Changing the lives and prospects for kids in Harlem – and their families – through public education and social supports is the legacy Geoffrey Canada leaves behind.
In Pennsylvania, Public Citizens for Children and Youth and other non- profits are urging all candidates running for office to make universal preschool a priority.
Federal education secretary Arne Duncan is trying to convince governors to help fund his early-childhood plan, “Preschool for All.” It’s a hard sell.
Brains develop more in a child’s first few years than any other time in life and research shows that there’s an achievement gap as early as nine months.
We spend about 5.5 percent of the nation’s economic output on education – preschool through college – but we may be missing the most important part – infants and toddlers.
President Obama, in his State of the Union address, listed as one of his priorities — high quality preschool education for every child in the nation. The latest national data available show only 28 percent of 4-year-olds attending preschool.
With most of its students performing below or at grade level, new principal Suzanne Gimenez, was one of 26 administrators charged with turning a school around in one of Charlotte-Mecklenburg’s neediest schools.
Almost 60 years since the Supreme Court ruled on the issue of segregation, many districts are still struggling to achieve racially and economically diverse schools.
Nearly one-third of 8th grade math students nationwide report that their math work is often or always too easy and almost a third of those in 8th grade read less than 5 pages a day or write lengthy answers to test questions.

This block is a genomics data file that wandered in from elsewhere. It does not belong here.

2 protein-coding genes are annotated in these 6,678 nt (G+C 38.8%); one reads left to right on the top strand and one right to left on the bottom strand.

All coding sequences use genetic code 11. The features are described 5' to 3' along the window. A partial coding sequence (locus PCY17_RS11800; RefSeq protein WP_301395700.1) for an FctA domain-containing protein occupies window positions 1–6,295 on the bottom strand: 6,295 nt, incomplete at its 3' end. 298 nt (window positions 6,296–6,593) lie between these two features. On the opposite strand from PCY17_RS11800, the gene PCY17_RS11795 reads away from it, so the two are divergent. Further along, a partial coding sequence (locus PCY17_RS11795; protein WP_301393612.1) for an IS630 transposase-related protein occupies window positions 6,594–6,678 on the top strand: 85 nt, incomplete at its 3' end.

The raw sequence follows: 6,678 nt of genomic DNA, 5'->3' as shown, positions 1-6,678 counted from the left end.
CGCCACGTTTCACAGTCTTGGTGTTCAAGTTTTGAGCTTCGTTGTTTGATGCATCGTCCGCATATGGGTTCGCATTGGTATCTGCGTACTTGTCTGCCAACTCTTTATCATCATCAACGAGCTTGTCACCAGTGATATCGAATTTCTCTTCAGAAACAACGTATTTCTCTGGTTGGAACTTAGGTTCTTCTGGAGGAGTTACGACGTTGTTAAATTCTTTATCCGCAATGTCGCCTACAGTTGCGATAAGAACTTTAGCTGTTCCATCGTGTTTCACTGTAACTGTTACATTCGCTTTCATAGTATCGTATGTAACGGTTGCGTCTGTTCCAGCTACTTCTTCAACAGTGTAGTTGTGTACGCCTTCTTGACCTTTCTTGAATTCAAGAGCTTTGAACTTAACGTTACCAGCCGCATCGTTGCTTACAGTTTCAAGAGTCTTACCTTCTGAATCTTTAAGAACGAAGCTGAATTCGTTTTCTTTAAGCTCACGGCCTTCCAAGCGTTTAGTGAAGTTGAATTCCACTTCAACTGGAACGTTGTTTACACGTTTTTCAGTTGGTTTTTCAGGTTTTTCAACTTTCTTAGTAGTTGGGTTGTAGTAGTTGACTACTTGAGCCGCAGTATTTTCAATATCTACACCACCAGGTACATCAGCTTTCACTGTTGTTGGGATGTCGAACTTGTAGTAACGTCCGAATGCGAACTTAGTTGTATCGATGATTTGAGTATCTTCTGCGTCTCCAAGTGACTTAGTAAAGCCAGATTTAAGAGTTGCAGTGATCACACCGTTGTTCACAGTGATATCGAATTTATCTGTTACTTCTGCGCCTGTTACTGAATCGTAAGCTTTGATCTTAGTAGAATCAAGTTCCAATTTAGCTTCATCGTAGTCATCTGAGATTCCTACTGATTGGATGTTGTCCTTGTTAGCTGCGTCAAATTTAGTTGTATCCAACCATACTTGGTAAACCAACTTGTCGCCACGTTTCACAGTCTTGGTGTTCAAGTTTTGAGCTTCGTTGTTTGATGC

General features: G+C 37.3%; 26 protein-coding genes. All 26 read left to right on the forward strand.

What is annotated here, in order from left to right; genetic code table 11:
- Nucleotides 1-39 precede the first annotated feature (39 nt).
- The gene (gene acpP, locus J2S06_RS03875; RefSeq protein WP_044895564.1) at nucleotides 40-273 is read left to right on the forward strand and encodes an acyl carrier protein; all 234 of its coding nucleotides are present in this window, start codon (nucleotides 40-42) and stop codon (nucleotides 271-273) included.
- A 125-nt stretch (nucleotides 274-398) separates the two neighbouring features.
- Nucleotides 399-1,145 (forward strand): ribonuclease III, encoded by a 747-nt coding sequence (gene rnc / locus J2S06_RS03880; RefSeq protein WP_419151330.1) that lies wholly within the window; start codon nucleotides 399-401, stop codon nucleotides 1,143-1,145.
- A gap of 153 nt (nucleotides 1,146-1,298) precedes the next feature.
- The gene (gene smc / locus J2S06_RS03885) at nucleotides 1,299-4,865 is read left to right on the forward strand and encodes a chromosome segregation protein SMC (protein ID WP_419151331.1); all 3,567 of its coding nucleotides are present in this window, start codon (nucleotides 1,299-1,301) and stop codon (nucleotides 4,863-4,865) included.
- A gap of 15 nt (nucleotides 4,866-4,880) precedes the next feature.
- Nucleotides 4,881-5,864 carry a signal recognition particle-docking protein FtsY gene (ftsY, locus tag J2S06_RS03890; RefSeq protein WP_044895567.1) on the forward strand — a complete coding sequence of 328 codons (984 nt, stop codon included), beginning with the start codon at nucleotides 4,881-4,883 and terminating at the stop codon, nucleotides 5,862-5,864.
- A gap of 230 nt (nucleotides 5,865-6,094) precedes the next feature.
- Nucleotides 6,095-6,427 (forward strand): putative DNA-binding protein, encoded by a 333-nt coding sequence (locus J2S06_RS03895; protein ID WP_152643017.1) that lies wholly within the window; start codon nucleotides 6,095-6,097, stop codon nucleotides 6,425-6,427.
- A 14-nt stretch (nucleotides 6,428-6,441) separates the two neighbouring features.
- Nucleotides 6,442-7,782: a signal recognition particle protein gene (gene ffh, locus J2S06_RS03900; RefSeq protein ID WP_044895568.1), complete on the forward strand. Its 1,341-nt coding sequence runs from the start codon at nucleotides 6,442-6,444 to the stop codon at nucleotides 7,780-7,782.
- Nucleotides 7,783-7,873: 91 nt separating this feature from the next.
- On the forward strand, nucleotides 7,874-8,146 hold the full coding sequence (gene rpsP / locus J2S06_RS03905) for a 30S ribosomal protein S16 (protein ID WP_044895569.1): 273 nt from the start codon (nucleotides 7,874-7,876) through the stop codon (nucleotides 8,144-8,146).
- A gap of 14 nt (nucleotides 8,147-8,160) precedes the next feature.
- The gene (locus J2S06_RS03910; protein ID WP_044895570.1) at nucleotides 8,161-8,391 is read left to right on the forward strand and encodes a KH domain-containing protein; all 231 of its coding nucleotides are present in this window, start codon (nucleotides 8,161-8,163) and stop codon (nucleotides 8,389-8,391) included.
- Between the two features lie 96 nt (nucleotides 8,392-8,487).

Studies show consistently that children in integrated education have fared better academically than those in segregated schools – making a significant difference in the lives of black children and their children as well.
As the number of students in special education classes swells, some educators question whether the children have legitimate disabilities, or they are failing or unruly for other reasons.
A new study by Jonathan Rothwell at the Brookings Institution identified areas where high levels of economic segregation show the large gaps in education between low-income students and other students.
Citing research by Sean Reardon at Stanford University, an article in the New York Times reports that the achievement gap between rich and poor children is widening.
A decade ago the Elementary and Secondary Schools Act was renamed No Child Left Behind. Looking back, well known educators share their perspectives in Education Week.
In an article in the The New York Times, Nicholas Krisof suggests early childhood education is more important than Occupy Wall Street.